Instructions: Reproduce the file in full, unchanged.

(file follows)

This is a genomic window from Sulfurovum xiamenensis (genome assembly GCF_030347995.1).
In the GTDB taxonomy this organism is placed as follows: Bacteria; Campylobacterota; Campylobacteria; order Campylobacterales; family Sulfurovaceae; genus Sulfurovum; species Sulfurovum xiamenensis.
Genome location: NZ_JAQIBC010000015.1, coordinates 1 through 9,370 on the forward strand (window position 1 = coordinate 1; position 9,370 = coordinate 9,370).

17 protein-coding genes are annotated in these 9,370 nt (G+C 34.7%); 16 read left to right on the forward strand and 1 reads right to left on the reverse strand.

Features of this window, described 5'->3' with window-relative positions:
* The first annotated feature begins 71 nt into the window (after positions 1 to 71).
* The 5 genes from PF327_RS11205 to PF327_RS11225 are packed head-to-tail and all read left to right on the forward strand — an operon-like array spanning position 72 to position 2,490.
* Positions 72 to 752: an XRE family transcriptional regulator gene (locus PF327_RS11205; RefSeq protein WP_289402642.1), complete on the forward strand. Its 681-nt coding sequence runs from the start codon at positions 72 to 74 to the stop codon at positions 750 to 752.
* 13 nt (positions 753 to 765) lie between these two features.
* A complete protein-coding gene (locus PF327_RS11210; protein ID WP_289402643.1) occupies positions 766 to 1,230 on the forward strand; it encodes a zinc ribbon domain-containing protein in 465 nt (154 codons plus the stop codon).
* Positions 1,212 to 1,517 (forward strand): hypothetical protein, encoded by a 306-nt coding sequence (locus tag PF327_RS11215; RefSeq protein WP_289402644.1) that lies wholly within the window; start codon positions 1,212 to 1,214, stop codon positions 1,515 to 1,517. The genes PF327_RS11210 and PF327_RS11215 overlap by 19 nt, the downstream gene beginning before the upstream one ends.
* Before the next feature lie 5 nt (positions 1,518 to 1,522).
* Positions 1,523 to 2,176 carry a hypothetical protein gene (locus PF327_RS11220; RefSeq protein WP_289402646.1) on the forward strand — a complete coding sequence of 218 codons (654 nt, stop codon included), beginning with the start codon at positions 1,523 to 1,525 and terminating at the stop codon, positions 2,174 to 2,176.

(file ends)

This is a genomic window from Sulfurovum xiamenensis (genome assembly GCF_030347995.1).
In the GTDB taxonomy this organism is placed as follows: Bacteria; Campylobacterota; Campylobacteria; order Campylobacterales; family Sulfurovaceae; genus Sulfurovum; species Sulfurovum xiamenensis.
Genome location: NZ_JAQIBC010000015.1, coordinates 1 through 9,370 on the forward strand (window position 1 = coordinate 1; position 9,370 = coordinate 9,370).

17 protein-coding genes are annotated in these 9,370 nt (G+C 34.7%); 16 read left to right on the forward strand and 1 reads right to left on the reverse strand.

Features of this window, described 5'->3' with window-relative positions:
* The first annotated feature begins 71 nt into the window (after positions 1 to 71).
* The 5 genes from PF327_RS11205 to PF327_RS11225 are packed head-to-tail and all read left to right on the forward strand — an operon-like array spanning position 72 to position 2,490.
* Positions 72 to 752: an XRE family transcriptional regulator gene (locus PF327_RS11205; RefSeq protein WP_289402642.1), complete on the forward strand. Its 681-nt coding sequence runs from the start codon at positions 72 to 74 to the stop codon at positions 750 to 752.
* 13 nt (positions 753 to 765) lie between these two features.
* A complete protein-coding gene (locus PF327_RS11210; protein ID WP_289402643.1) occupies positions 766 to 1,230 on the forward strand; it encodes a zinc ribbon domain-containing protein in 465 nt (154 codons plus the stop codon).
* Positions 1,212 to 1,517 (forward strand): hypothetical protein, encoded by a 306-nt coding sequence (locus tag PF327_RS11215; RefSeq protein WP_289402644.1) that lies wholly within the window; start codon positions 1,212 to 1,214, stop codon positions 1,515 to 1,517. The genes PF327_RS11210 and PF327_RS11215 overlap by 19 nt, the downstream gene beginning before the upstream one ends.
* Before the next feature lie 5 nt (positions 1,518 to 1,522).
* Positions 1,523 to 2,176 carry a hypothetical protein gene (locus PF327_RS11220; RefSeq protein WP_289402646.1) on the forward strand — a complete coding sequence of 218 codons (654 nt, stop codon included), beginning with the start codon at positions 1,523 to 1,525 and terminating at the stop codon, positions 2,174 to 2,176.